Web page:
"If you want to get back to real driving, buy a Westfield.” Not our words, or indeed Westfield’s, but those of Westfield enthusiast and workshop specialist Mark Glasswell.
We’d agree, of course. We’d also say the same about Caterhams, which are more expensive – your money buying an aluminium rather than glassfibre body, a generally better finish, a more track-tuned set-up out of the box and a direct association with the original Lotus Seven.
Not that the Westfield is a poor relation, as many owners will attest. In fairness to Glasswell, he’s not dewy eyed about the cars, being equally passionate about Caterhams.
The staple Westfield is the SE. Early ones from the 1980s have a five-link, solid rear axle from the Ford Escort. It suits track use. Towards the end of the decade, the SEi emerged with an independent set-up at the back featuring double wishbones and an Escort differential in a Westfield housing. It’s better suited to road use. So-called wide-body versions of both types (they’re also longer) appeared in around 1990. The following year, the narrow body was dropped.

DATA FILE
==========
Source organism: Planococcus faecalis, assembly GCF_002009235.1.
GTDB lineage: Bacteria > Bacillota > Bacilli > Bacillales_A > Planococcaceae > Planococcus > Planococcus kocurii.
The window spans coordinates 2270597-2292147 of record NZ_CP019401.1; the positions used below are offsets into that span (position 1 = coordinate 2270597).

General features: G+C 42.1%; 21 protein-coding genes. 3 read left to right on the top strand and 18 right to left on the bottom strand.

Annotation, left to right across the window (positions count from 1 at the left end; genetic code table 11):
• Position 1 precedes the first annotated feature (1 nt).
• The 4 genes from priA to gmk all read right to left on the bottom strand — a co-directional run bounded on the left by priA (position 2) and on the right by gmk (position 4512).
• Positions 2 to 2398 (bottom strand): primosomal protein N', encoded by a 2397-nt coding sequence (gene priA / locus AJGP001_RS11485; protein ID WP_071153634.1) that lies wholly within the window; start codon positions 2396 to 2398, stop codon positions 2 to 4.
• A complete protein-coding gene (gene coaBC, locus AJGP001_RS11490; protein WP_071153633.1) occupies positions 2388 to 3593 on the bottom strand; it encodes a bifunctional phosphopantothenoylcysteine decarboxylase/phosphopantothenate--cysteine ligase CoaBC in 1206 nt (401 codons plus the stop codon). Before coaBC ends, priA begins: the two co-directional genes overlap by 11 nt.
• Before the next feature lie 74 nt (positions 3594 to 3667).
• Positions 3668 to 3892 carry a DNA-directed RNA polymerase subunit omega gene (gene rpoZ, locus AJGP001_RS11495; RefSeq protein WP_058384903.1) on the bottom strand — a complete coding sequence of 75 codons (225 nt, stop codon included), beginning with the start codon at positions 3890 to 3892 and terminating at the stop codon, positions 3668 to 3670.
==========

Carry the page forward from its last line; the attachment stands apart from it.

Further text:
Next came SEiGHT versions powered by a Rover V8. The first cars had an Escort diff but it was deemed too weak for the torque and was replaced by one from the Sierra. Although the SEiGHT is bit nose heavy in corners, the 3.9 V8 is a grunty thing that can power the car around a track on a whisper of throttle. Talking of torque, there are diesel-powered Westfields, too.
Back to petrols, and early engines included Ford Kents, Pintos and CVHs, as well as very screamy Fiat twin-cams. They were followed by Rover K-series and Vauxhall Red Top twin-cam units, Toyota 1.6 and Honda S2000 engines, and Ford Zetec and Sigma units. Ford Ecoboost engines are popular today. As for gearboxes, early Westfields are likely to have the four-speed Escort ‘rocket’ gearbox and later ones the Type 9 ’box from the Sierra or its successor, the MT75.